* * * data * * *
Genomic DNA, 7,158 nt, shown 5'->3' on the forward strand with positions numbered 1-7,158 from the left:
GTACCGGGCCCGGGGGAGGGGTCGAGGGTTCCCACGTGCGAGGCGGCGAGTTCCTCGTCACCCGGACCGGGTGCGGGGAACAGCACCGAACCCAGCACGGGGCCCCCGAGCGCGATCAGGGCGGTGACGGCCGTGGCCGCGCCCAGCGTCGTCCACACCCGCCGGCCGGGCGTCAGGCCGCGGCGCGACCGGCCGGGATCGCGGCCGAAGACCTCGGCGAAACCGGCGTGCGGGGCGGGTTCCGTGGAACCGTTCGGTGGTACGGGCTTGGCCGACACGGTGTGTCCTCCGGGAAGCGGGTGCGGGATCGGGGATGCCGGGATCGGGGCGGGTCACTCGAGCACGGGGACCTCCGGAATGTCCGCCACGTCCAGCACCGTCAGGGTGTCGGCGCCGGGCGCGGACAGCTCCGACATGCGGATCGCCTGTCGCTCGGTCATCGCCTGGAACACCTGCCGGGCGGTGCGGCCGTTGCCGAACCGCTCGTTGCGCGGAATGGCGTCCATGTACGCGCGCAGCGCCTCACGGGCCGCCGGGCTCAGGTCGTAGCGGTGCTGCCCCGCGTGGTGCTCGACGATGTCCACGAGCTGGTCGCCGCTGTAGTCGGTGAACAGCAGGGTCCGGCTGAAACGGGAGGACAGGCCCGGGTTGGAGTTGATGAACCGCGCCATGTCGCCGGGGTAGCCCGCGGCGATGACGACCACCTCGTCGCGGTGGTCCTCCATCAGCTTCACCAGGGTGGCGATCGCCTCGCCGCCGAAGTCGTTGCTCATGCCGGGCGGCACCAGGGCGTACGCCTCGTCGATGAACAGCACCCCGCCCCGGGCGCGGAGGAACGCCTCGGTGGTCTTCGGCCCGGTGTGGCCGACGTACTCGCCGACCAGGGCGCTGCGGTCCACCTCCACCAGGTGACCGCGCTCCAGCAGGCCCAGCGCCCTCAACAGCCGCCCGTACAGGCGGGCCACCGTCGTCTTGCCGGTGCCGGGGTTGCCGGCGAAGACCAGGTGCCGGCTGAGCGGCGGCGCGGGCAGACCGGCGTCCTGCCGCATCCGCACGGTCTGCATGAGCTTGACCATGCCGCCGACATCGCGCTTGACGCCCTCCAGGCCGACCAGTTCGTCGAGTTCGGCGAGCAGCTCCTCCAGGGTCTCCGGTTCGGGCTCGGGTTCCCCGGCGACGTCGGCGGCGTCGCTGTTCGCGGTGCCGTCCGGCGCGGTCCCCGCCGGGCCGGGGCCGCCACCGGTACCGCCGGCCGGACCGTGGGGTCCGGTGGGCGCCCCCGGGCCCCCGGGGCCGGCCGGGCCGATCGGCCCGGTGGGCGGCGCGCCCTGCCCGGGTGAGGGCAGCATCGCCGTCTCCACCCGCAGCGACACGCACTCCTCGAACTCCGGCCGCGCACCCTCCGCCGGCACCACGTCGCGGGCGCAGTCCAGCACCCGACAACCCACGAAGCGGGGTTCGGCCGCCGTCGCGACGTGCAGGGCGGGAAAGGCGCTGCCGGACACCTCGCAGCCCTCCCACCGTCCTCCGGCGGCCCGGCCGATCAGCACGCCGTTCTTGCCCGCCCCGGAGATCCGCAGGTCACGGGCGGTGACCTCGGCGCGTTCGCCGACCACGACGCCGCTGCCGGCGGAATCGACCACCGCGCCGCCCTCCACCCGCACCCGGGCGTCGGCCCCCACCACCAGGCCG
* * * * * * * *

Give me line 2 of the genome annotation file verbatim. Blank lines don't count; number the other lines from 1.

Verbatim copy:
GTACCGGGCCCGGGGGAGGGGTCGAGGGTTCCCACGTGCGAGGCGGCGAGTTCCTCGTCACCCGGACCGGGTGCGGGGAACAGCACCGAACCCAGCACGGGGCCCCCGAGCGCGATCAGGGCGGTGACGGCCGTGGCCGCGCCCAGCGTCGTCCACACCCGCCGGCCGGGCGTCAGGCCGCGGCGCGACCGGCCGGGATCGCGGCCGAAGACCTCGGCGAAACCGGCGTGCGGGGCGGGTTCCGTGGAACCGTTCGGTGGTACGGGCTTGGCCGACACGGTGTGTCCTCCGGGAAGCGGGTGCGGGATCGGGGATGCCGGGATCGGGGCGGGTCACTCGAGCACGGGGACCTCCGGAATGTCCGCCACGTCCAGCACCGTCAGGGTGTCGGCGCCGGGCGCGGACAGCTCCGACATGCGGATCGCCTGTCGCTCGGTCATCGCCTGGAACACCTGCCGGGCGGTGCGGCCGTTGCCGAACCGCTCGTTGCGCGGAATGGCGTCCATGTACGCGCGCAGCGCCTCACGGGCCGCCGGGCTCAGGTCGTAGCGGTGCTGCCCCGCGTGGTGCTCGACGATGTCCACGAGCTGGTCGCCGCTGTAGTCGGTGAACAGCAGGGTCCGGCTGAAACGGGAGGACAGGCCCGGGTTGGAGTTGATGAACCGCGCCATGTCGCCGGGGTAGCCCGCGGCGATGACGACCACCTCGTCGCGGTGGTCCTCCATCAGCTTCACCAGGGTGGCGATCGCCTCGCCGCCGAAGTCGTTGCTCATGCCGGGCGGCACCAGGGCGTACGCCTCGTCGATGAACAGCACCCCGCCCCGGGCGCGGAGGAACGCCTCGGTGGTCTTCGGCCCGGTGTGGCCGACGTACTCGCCGACCAGGGCGCTGCGGTCCACCTCCACCAGGTGACCGCGCTCCAGCAGGCCCAGCGCCCTCAACAGCCGCCCGTACAGGCGGGCCACCGTCGTCTTGCCGGTGCCGGGGTTGCCGGCGAAGACCAGGTGCCGGCTGAGCGGCGGCGCGGGCAGACCGGCGTCCTGCCGCATCCGCACGGTCTGCATGAGCTTGACCATGCCGCCGACATCGCGCTTGACGCCCTCCAGGCCGACCAGTTCGTCGAGTTCGGCGAGCAGCTCCTCCAGGGTCTCCGGTTCGGGCTCGGGTTCCCCGGCGACGTCGGCGGCGTCGCTGTTCGCGGTGCCGTCCGGCGCGGTCCCCGCCGGGCCGGGGCCGCCACCGGTACCGCCGGCCGGACCGTGGGGTCCGGTGGGCGCCCCCGGGCCCCCGGGGCCGGCCGGGCCGATCGGCCCGGTGGGCGGCGCGCCCTGCCCGGGTGAGGGCAGCATCGCCGTCTCCACCCGCAGCGACACGCACTCCTCGAACTCCGGCCGCGCACCCTCCGCCGGCACCACGTCGCGGGCGCAGTCCAGCACCCGACAACCCACGAAGCGGGGTTCGGCCGCCGTCGCGACGTGCAGGGCGGGAAAGGCGCTGCCGGACACCTCGCAGCCCTCCCACCGTCCTCCGGCGGCCCGGCCGATCAGCACGCCGTTCTTGCCCGCCCCGGAGATCCGCAGGTCACGGGCGGTGACCTCGGCGCGTTCGCCGACCACGACGCCGCTGCCGGCGGAATCGACCACCGCGCCGCCCTCCACCCGCACCCGGGCGTCGGCCCCCACCACCAGGCCG